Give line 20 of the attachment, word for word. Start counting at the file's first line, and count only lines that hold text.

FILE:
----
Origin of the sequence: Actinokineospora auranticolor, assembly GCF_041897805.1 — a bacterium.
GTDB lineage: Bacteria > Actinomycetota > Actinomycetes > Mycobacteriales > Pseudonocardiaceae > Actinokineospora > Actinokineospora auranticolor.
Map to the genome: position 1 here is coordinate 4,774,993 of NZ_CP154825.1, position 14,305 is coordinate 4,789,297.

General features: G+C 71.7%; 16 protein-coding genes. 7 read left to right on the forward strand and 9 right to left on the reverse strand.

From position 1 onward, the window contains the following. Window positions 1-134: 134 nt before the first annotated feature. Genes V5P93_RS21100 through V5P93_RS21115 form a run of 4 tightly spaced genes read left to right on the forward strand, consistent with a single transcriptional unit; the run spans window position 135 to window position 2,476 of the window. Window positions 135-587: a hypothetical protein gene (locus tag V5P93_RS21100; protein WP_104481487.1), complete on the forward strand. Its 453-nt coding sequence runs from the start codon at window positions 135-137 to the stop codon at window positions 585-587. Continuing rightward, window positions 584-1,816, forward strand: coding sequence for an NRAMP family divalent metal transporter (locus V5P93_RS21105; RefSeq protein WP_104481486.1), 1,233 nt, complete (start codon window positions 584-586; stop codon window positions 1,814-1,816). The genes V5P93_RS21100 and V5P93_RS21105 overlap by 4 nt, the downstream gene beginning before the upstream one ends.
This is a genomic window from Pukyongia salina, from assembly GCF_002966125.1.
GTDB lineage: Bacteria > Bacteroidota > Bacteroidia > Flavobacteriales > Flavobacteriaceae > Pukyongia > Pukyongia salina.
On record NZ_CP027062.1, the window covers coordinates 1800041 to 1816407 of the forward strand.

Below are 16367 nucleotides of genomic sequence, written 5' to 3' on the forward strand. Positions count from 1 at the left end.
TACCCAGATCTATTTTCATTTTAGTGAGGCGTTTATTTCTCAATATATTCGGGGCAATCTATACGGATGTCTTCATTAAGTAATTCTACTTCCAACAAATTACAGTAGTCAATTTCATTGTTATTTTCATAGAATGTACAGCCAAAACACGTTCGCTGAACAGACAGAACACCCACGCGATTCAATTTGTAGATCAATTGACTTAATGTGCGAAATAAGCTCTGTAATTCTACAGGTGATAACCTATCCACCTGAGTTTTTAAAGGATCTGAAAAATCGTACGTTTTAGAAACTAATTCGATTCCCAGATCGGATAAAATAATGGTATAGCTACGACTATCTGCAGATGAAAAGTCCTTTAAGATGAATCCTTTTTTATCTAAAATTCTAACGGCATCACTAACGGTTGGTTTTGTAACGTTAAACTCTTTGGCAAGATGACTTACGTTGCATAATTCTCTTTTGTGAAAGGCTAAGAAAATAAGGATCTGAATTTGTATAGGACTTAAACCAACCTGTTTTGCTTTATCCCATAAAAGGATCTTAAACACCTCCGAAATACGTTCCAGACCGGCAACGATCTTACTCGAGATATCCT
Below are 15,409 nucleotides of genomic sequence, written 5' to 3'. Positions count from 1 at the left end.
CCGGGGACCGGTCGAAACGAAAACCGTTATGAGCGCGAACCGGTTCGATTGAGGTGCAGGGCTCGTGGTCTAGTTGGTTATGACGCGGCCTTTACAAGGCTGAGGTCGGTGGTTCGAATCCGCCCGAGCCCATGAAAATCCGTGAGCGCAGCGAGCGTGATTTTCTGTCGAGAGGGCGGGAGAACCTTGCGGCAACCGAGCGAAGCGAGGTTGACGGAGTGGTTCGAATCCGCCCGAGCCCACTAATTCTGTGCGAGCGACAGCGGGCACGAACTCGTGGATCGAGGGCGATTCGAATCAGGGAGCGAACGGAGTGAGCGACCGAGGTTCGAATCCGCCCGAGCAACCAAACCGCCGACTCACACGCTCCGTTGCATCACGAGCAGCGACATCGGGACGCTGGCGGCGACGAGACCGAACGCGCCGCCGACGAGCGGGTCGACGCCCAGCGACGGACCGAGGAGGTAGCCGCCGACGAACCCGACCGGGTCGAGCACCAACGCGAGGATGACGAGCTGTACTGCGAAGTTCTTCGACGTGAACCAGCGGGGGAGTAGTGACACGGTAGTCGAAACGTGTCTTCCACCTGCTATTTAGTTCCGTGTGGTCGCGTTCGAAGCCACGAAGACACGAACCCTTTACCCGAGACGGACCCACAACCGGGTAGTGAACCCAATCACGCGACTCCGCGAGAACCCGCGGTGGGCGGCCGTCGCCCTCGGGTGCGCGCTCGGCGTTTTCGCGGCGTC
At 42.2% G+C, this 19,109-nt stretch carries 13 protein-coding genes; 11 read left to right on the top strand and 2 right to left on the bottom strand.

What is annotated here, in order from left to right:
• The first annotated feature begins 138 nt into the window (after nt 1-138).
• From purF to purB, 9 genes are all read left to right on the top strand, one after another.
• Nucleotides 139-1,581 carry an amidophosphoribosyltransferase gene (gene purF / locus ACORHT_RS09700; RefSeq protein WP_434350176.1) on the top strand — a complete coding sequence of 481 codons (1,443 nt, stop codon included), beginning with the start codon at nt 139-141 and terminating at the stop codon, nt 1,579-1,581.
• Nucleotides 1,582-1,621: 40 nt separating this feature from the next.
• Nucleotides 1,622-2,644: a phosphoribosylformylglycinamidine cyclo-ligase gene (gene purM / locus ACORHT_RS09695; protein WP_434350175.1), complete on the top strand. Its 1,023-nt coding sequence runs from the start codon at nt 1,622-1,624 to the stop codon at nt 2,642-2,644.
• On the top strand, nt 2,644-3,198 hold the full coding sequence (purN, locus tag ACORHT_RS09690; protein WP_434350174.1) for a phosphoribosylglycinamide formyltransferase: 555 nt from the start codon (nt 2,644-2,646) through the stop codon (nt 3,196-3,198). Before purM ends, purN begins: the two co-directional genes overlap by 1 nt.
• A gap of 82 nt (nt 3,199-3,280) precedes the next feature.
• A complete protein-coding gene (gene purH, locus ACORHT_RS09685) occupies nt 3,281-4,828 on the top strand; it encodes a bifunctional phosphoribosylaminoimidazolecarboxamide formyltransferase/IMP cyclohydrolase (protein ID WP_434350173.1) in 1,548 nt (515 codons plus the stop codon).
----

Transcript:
• On the top strand, nt 2,644-3,198 hold the full coding sequence (purN, locus tag ACORHT_RS09690; protein WP_434350174.1) for a phosphoribosylglycinamide formyltransferase: 555 nt from the start codon (nt 2,644-2,646) through the stop codon (nt 3,196-3,198). Before purM ends, purN begins: the two co-directional genes overlap by 1 nt.